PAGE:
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Amanda Seyfried | by Lee Kyu Han for ELLE Korea, August 2014

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Language of Life : Mycoplasma
Mycoplasma refers to a genus of bacteria that lack a cell wall. Without a cell wall, they are unaffected by many common antibiotics, such as penicillin, that target cell wall synthesis. 
The first strains of mycoplasma were isolated at the Pasteur Institute in 1898. Mycoplasmas are the smallest free-living organisms and considered the simplest of bacteria. Owing to their extremely basic genomes, they are like parasites exploiting host cells to fulfill their energy requirements and biosynthesis of their components.
Several species are pathogenic in humans, including M. pneumoniae, which is an important cause of atypical pneumonia and other respiratory disorders, and M. genitalium, which is believed to be involved in pelvic inflammatory diseases. Mycoplasma are the smallest living cells yet discovered,can survive without oxygen, and are usually about 0.1 µm in diameter.


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Engineered cartilage regenerates joints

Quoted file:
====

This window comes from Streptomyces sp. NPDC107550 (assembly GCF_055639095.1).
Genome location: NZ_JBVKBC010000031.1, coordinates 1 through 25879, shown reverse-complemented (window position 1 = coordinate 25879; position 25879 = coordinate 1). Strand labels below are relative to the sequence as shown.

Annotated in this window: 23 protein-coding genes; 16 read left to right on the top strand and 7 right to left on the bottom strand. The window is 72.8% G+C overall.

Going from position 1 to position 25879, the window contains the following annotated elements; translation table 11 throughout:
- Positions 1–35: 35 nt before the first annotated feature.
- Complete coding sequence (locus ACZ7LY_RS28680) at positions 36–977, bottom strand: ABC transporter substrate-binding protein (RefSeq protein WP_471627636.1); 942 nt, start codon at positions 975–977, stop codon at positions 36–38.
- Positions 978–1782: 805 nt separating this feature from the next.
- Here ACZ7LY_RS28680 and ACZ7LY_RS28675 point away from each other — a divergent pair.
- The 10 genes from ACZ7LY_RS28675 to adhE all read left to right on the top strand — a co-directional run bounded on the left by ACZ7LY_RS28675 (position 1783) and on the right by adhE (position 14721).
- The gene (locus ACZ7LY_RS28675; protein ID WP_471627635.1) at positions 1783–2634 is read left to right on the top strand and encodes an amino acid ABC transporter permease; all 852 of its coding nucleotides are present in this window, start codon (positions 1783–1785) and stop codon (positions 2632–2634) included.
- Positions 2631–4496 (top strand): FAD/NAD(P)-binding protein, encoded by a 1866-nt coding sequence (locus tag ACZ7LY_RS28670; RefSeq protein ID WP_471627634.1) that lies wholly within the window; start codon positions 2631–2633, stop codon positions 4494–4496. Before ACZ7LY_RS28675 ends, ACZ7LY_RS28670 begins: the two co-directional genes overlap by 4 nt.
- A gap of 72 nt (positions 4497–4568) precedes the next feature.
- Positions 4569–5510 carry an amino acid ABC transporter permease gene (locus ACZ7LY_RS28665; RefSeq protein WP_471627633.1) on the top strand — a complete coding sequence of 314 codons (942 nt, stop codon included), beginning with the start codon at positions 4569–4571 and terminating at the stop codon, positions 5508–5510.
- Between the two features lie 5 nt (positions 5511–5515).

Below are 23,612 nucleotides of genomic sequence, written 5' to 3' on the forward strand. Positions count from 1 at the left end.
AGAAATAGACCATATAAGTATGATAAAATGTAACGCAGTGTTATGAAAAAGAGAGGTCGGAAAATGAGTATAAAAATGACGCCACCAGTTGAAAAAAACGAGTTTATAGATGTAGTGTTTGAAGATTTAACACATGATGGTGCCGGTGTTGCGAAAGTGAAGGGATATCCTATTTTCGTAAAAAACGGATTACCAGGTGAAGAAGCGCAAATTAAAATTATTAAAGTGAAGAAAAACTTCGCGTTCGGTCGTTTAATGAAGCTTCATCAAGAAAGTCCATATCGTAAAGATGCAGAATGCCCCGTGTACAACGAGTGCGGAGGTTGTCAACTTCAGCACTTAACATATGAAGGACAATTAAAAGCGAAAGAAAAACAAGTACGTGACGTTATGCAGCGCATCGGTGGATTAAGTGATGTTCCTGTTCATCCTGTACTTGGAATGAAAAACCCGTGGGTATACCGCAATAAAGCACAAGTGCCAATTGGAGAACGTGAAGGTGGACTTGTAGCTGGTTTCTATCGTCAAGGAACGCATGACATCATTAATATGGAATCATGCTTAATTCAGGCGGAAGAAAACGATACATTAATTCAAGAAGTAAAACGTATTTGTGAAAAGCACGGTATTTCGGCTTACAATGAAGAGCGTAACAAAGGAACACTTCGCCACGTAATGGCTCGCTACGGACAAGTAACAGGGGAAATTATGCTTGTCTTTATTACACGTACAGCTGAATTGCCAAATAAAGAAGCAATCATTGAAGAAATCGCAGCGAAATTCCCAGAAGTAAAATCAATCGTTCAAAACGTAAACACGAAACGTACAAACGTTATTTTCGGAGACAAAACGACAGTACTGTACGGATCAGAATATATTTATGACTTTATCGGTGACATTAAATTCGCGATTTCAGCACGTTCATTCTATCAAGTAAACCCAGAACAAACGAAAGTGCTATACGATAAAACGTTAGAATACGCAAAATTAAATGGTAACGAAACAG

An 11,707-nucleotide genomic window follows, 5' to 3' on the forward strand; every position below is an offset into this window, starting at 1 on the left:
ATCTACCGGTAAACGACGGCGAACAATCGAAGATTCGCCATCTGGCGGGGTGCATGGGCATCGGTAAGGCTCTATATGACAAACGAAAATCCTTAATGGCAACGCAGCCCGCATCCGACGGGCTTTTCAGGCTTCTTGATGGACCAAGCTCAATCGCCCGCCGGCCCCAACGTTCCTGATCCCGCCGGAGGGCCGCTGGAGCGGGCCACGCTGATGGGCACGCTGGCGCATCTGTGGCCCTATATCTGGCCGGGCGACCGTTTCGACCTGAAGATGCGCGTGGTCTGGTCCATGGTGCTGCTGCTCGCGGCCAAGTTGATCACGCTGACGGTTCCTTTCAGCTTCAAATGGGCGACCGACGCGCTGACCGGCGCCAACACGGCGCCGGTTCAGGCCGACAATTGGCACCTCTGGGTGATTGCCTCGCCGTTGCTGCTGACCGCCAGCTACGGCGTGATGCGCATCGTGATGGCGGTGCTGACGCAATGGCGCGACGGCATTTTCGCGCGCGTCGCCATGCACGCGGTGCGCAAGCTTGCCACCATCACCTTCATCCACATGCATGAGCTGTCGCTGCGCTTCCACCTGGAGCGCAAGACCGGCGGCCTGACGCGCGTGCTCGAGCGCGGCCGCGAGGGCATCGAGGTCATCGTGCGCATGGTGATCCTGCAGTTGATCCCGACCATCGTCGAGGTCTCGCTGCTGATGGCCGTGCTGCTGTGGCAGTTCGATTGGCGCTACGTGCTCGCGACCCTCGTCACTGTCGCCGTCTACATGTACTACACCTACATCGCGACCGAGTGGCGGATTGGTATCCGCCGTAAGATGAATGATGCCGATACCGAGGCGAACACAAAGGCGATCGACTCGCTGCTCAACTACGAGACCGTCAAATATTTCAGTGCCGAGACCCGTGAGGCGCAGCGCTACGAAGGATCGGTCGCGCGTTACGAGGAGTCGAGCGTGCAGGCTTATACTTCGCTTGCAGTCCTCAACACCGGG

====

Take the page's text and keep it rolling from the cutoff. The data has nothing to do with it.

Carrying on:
Human articular cartilage defects can be treated with nasal septum cells. Researchers at the University and the University Hospital of Basel report that cells taken from the nasal septum are able to adapt to the environment of the knee joint and can thus repair articular cartilage defects. The nasal cartilage cells’ ability to self-renew and adapt to the joint environment is associated with the expression of so-called HOX genes. The scientific journal Science Translational Medicine has published the research results together with the report of the first treated patients.
K. Pelttari, B. Pippenger, M. Mumme, S. Feliciano, C. Scotti, P. Mainil-Varlet, A. Procino, B. von Rechenberg, T. Schwamborn, M. Jakob, C. Cillo, A. Barbero, I. Martin. Adult human neural crest-derived cells for articular cartilage repair. Science Translational Medicine, 2014; 6 (251): 251ra119 DOI: 10.1126/scitranslmed.3009688
Articular cartilage replaced: MRI of defect tissue site before (left) and four months after (right) transplantation. Credit: University of Basel, Department of Biomedicine


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